Deckmaster: A Magic: The Gathering Variant Format
Earlier today, I unveiled to the world the variant format known as Deckmaster, a game combining the spell-slinging, land-tapping Magic you know and live with deckbuilding games like Dominion or Brian Kibler’s more recent hit Ascension. Well, for those who may have missed it (and you probably have), here it is again.
Magic: the Gathering: Deckmaster
At their heart, DB games have an acute similarity to MtG’s Cube drafting, in which players prepare their own stacks of cards to draft with, creating their own limited format. Both are games that give the sensation of drafting without the financial wound of three packs a piece every game. The difference is that while Cube Drafting offers the Magic experience we all know, it also takes an exceptional amount of time. The large benefit to games like Ascension is the time factor- you’re both drafting your deck and playing the cards at the same time. So I thought, why has no one combined the two?
If you’re familiar with Dominion or Ascension or the like, then this should be fairly easy for you. However, I’ll write this assuming you’re unfamiliar with any of those games, so anyone should be able to start up some play without experience in the genre. My apologies to those whose time I waste.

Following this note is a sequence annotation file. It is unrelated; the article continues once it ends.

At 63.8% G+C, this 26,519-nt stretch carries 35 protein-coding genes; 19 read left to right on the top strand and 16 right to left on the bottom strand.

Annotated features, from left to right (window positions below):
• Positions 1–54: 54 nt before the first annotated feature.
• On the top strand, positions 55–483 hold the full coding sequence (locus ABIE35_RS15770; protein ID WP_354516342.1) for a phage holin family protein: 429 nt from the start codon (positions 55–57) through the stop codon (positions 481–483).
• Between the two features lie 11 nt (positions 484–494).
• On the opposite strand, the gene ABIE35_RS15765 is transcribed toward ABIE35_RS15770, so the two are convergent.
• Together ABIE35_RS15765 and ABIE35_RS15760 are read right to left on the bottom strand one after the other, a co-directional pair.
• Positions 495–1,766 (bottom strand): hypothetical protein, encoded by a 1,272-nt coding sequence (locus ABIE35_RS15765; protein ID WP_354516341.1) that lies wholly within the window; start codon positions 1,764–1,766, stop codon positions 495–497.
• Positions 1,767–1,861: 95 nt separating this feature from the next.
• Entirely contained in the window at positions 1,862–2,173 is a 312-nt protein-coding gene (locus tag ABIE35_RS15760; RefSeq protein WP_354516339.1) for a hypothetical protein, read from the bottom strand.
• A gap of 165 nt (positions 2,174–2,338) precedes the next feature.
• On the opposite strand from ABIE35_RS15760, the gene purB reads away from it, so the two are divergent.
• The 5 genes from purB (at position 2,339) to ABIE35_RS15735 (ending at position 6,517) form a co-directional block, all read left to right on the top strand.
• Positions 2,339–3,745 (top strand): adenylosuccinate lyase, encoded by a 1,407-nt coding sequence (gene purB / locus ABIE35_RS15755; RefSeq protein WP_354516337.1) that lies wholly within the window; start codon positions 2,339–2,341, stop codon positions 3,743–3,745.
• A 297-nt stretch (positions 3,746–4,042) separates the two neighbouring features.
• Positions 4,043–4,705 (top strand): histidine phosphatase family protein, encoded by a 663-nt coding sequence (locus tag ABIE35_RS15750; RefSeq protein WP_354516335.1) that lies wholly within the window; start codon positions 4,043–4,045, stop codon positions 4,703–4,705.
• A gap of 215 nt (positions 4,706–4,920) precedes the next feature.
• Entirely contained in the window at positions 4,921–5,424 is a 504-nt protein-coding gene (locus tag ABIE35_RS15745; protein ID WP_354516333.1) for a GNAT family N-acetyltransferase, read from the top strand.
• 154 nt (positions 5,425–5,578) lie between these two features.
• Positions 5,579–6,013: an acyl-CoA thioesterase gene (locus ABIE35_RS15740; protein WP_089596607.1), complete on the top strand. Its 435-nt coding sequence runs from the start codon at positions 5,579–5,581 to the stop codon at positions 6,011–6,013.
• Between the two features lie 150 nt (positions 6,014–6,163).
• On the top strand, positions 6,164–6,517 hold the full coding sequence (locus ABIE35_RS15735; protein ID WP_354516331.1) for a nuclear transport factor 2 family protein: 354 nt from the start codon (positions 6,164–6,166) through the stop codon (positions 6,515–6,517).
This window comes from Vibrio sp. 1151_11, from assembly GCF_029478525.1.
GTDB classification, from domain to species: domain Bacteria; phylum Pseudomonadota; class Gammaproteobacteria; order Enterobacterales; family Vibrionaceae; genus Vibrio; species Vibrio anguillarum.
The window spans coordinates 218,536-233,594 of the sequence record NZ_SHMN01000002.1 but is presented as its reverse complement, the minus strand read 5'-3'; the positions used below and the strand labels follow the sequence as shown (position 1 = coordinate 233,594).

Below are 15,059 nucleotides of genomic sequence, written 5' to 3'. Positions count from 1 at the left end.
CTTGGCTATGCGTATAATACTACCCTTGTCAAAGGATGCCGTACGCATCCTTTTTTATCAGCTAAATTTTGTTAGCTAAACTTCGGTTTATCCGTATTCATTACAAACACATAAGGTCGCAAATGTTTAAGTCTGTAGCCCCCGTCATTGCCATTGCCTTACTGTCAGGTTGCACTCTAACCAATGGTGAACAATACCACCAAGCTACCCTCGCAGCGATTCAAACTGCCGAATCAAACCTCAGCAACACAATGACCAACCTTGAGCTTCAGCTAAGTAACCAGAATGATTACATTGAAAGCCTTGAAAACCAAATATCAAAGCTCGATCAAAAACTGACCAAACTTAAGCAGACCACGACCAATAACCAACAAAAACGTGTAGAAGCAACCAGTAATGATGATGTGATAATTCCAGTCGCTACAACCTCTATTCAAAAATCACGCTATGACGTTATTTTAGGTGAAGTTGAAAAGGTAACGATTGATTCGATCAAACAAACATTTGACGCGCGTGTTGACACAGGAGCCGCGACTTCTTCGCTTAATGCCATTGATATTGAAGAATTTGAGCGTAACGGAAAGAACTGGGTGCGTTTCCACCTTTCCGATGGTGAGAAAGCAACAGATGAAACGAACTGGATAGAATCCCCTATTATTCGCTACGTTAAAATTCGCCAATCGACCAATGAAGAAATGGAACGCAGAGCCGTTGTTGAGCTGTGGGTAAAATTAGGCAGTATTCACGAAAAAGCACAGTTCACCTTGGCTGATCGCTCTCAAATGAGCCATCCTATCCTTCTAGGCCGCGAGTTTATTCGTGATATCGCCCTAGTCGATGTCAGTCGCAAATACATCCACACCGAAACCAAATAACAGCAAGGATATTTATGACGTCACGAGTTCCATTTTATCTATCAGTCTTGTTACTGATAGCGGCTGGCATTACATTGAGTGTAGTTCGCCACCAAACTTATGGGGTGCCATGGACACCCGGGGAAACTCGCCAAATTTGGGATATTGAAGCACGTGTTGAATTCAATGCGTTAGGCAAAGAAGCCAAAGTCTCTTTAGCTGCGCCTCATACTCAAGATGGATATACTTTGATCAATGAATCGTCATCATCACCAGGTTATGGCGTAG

Deckmaster plays like a regular game of magic, with a small handful of exceptions. You still have 20 life, play one land a turn, tap them to cast spells, and swing with your dudes, all the normal rules are in place except one- you can’t lose by running out of cards.
Each player starts with a 15 land deck- three of each basic land type. At the beginning of each player’s draw step, instead of conducting a normal draw, you draw cards until you have a 5 card hand. If you have more than 5 cards, then nothing happens. If you attempt to draw a card and there’s nothing in your deck, then shuffle up your graveyard and make a new library for yourself and keep drawing until you have 5.